In essence, the Court gave what it saw as the statutory purpose precedence. 

Fundamentally, however, Metropolitan Glass was not “bound, by the terms of the employee’s employment agreement” to pay an STI bonus to a given employee in a given year.  Further, if Parliament had intended only ‘truly gratuitous payments’ to be excluded, we think it would have used different wording when defining ‘discretionary payment’. 

In our view, therefore, the plain wording of the Holidays Act reflected the statutory purpose, and the STI payments ought to have been recognised as ‘discretionary payments’.

Impact for other employers and employees

The Metropolitan Glass scheme is similar to that operated by many employers, and who have reserved a similar discretion - not to get around the Holidays Act, but so they can decide not to pay bonuses should they need or want to.  This year is a prime example of when such a discretion might be applied. 

In establishing these schemes, employers have set targets, percentages and budgets in reliance on the express wording of the Holidays Act.  The Court’s decision means they may now be liable for (substantial) arrears of holiday pay, and need to revisit their schemes. 

Payment during closedown periods

The Court also took the view that Metropolitan Glass’ treatment of annual holidays during closedown periods breached the Act.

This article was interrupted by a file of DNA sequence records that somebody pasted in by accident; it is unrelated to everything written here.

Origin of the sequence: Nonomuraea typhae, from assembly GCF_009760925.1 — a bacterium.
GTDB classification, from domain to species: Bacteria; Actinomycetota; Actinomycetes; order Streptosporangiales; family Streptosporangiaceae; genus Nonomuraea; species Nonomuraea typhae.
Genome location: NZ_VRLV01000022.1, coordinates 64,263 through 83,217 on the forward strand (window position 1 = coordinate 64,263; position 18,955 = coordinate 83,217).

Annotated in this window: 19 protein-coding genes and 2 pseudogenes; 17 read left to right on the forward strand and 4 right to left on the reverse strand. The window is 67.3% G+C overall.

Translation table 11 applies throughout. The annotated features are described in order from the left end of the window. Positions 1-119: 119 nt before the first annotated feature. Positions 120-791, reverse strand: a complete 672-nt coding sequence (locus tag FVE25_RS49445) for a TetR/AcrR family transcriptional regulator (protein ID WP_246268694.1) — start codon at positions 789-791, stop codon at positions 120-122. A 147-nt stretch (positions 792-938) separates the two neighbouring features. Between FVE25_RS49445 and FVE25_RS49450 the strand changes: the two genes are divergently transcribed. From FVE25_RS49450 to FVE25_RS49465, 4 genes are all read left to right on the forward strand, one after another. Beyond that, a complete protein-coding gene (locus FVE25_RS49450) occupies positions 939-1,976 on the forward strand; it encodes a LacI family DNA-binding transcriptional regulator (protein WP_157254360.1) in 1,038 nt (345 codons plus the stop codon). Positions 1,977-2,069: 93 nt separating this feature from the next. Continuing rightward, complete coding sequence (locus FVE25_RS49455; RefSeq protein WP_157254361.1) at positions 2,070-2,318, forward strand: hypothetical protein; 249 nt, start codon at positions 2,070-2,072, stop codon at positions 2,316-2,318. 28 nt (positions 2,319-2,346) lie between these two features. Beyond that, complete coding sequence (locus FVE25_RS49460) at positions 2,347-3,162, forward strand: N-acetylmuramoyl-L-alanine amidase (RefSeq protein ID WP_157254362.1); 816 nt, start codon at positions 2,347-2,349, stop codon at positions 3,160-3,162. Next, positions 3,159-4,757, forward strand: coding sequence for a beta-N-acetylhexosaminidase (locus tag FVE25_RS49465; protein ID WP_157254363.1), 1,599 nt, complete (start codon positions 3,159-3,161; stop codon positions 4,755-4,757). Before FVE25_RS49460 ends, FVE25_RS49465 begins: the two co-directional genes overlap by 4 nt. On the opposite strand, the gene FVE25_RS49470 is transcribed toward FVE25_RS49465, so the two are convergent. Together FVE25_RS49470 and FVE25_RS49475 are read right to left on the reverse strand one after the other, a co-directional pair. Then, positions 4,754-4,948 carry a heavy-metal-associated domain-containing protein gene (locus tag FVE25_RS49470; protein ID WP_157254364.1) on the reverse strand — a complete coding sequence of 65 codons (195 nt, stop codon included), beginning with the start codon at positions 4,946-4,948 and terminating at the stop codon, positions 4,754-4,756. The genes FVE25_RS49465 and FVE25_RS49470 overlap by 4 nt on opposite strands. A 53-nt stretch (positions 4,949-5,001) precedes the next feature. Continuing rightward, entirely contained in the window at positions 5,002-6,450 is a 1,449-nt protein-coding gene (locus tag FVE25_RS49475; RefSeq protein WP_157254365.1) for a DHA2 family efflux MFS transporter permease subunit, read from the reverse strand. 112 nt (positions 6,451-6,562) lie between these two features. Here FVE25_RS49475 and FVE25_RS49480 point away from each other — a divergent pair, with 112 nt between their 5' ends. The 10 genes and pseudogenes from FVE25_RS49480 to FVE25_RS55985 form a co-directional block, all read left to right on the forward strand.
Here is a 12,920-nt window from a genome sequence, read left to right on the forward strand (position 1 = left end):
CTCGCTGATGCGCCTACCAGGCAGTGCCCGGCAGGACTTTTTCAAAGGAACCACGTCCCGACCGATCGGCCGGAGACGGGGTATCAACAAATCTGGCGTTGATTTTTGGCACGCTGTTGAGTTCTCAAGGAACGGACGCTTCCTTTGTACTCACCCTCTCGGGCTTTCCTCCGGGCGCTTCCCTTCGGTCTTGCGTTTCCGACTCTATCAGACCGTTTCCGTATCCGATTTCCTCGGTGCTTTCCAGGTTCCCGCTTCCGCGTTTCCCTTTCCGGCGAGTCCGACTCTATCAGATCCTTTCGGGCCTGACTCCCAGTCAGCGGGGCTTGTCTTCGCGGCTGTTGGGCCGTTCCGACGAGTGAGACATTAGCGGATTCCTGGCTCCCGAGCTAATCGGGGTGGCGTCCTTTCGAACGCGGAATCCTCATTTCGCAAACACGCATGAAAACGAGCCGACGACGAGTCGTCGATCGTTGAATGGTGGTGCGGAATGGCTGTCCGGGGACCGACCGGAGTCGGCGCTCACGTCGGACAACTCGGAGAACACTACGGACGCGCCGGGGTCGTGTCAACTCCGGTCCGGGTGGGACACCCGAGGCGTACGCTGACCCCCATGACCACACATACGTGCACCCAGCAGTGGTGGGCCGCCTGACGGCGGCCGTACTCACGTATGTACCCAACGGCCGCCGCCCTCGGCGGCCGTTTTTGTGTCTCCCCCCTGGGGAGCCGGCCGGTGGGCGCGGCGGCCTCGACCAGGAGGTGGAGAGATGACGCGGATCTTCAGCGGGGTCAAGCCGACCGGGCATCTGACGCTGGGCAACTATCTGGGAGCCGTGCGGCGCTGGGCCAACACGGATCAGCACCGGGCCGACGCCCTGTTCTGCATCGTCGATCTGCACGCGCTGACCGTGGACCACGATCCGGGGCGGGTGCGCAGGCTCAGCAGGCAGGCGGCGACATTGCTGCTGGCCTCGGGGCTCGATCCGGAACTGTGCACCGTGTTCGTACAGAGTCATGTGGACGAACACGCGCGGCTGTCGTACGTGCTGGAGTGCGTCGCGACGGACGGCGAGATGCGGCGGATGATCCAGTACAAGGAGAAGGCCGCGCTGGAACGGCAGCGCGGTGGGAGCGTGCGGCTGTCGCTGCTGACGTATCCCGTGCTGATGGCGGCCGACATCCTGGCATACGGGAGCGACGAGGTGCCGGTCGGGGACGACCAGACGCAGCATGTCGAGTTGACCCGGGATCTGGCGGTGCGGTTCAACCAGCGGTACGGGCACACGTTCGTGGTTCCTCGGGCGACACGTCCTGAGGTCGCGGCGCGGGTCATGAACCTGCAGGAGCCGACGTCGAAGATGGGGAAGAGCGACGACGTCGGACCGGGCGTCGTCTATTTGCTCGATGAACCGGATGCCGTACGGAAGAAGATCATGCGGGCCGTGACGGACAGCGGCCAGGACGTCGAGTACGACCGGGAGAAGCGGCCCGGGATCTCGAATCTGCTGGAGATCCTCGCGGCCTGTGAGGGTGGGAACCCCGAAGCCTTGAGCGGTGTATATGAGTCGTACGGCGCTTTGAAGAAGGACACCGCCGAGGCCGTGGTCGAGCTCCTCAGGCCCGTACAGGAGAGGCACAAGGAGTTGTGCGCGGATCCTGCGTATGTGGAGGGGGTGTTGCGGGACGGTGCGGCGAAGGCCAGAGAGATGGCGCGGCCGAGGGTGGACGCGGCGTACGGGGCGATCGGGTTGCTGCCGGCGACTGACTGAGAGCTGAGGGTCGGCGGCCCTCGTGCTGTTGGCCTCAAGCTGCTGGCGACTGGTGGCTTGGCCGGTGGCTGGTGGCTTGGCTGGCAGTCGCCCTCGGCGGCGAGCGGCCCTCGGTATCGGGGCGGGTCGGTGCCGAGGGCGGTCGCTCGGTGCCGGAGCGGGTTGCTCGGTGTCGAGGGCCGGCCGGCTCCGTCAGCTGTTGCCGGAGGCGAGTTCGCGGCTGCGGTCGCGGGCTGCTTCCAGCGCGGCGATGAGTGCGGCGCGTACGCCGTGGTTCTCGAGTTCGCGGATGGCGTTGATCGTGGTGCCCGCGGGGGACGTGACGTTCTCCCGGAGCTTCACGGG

Metropolitan Glass was allowing employees with no annual holiday entitlement to take leave in advance, rather than paying 8% of their gross earnings as at the closedown date.  The Court acknowledged that the law was “not entirely clear”, and gave Metropolitan Glass credit for its approach, but found that it had failed to pay employees correctly during closedown periods, when they did not have annual holidays owing. 

The Court found that employees with no annual holiday entitlement must be paid 8% of their gross earnings as at the closedown date, and could agree to take holidays in advance in addition to that payment, and not, as Metropolitan Glass had done, as an alternative to that payment. 

We question whether the Court applied the closedown provisions correctly.  The Holidays Act expressly provides that the obligation to pay 8% does not prevent an employer and employee from agreeing to annual holidays being taken in advance and paid in the usual way.  It appears to us to meet both the spirit and letter of the Act to view this as an alternative option, not an additional one. 

Remediation

Because every scheme is different and must be considered on its own merits, other employers will not automatically be bound by this decision, even though practically it may be highly influential.  Unless there is a need to make changes urgently, we recommend that employers in similar situations hold off making changes until at least the appeal deadline has passed on 12 May, and that they consider their options carefully after that.  We are of course happy to assist. 

 

[1] Metropolitan Glass & Glazing Ltd v Labour Inspector, Ministry of Business and Innovation and Employment [2020] NZEmpC 39.